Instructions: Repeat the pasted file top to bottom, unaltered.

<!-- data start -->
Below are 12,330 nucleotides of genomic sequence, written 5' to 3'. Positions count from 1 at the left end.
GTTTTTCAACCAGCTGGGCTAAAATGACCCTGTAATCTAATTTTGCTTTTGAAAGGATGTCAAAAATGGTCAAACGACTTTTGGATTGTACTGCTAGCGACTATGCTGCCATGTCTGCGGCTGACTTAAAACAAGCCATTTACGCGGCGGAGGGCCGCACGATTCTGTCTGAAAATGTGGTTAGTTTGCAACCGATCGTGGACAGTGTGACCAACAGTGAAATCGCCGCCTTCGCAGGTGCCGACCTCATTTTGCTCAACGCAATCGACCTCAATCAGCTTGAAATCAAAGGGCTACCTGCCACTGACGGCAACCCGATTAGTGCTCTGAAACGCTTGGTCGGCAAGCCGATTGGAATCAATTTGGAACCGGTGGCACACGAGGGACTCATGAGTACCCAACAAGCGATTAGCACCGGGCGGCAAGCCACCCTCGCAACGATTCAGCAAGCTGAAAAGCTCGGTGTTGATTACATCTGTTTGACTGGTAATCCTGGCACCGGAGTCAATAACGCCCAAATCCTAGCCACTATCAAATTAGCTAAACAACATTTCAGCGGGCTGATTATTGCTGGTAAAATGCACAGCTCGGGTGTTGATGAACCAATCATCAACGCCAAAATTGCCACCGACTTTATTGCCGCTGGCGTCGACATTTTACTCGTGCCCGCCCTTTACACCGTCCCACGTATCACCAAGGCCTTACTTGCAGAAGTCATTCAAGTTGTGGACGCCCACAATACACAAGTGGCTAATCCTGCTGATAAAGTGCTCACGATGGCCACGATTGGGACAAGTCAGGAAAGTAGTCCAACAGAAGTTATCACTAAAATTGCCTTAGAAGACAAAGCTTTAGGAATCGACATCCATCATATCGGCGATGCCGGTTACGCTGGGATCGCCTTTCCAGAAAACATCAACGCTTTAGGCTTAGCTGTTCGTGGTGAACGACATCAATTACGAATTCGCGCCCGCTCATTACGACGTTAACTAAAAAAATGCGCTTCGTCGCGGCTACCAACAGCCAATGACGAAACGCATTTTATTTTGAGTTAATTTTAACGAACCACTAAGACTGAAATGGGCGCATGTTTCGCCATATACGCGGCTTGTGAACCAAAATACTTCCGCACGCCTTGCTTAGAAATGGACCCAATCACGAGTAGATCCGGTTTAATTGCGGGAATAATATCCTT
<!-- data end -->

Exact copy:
Below are 12,330 nucleotides of genomic sequence, written 5' to 3'. Positions count from 1 at the left end.
GTTTTTCAACCAGCTGGGCTAAAATGACCCTGTAATCTAATTTTGCTTTTGAAAGGATGTCAAAAATGGTCAAACGACTTTTGGATTGTACTGCTAGCGACTATGCTGCCATGTCTGCGGCTGACTTAAAACAAGCCATTTACGCGGCGGAGGGCCGCACGATTCTGTCTGAAAATGTGGTTAGTTTGCAACCGATCGTGGACAGTGTGACCAACAGTGAAATCGCCGCCTTCGCAGGTGCCGACCTCATTTTGCTCAACGCAATCGACCTCAATCAGCTTGAAATCAAAGGGCTACCTGCCACTGACGGCAACCCGATTAGTGCTCTGAAACGCTTGGTCGGCAAGCCGATTGGAATCAATTTGGAACCGGTGGCACACGAGGGACTCATGAGTACCCAACAAGCGATTAGCACCGGGCGGCAAGCCACCCTCGCAACGATTCAGCAAGCTGAAAAGCTCGGTGTTGATTACATCTGTTTGACTGGTAATCCTGGCACCGGAGTCAATAACGCCCAAATCCTAGCCACTATCAAATTAGCTAAACAACATTTCAGCGGGCTGATTATTGCTGGTAAAATGCACAGCTCGGGTGTTGATGAACCAATCATCAACGCCAAAATTGCCACCGACTTTATTGCCGCTGGCGTCGACATTTTACTCGTGCCCGCCCTTTACACCGTCCCACGTATCACCAAGGCCTTACTTGCAGAAGTCATTCAAGTTGTGGACGCCCACAATACACAAGTGGCTAATCCTGCTGATAAAGTGCTCACGATGGCCACGATTGGGACAAGTCAGGAAAGTAGTCCAACAGAAGTTATCACTAAAATTGCCTTAGAAGACAAAGCTTTAGGAATCGACATCCATCATATCGGCGATGCCGGTTACGCTGGGATCGCCTTTCCAGAAAACATCAACGCTTTAGGCTTAGCTGTTCGTGGTGAACGACATCAATTACGAATTCGCGCCCGCTCATTACGACGTTAACTAAAAAAATGCGCTTCGTCGCGGCTACCAACAGCCAATGACGAAACGCATTTTATTTTGAGTTAATTTTAACGAACCACTAAGACTGAAATGGGCGCATGTTTCGCCATATACGCGGCTTGTGAACCAAAATACTTCCGCACGCCTTGCTTAGAAATGGACCCAATCACGAGTAGATCCGGTTTAATTGCGGGAATAATATCCTT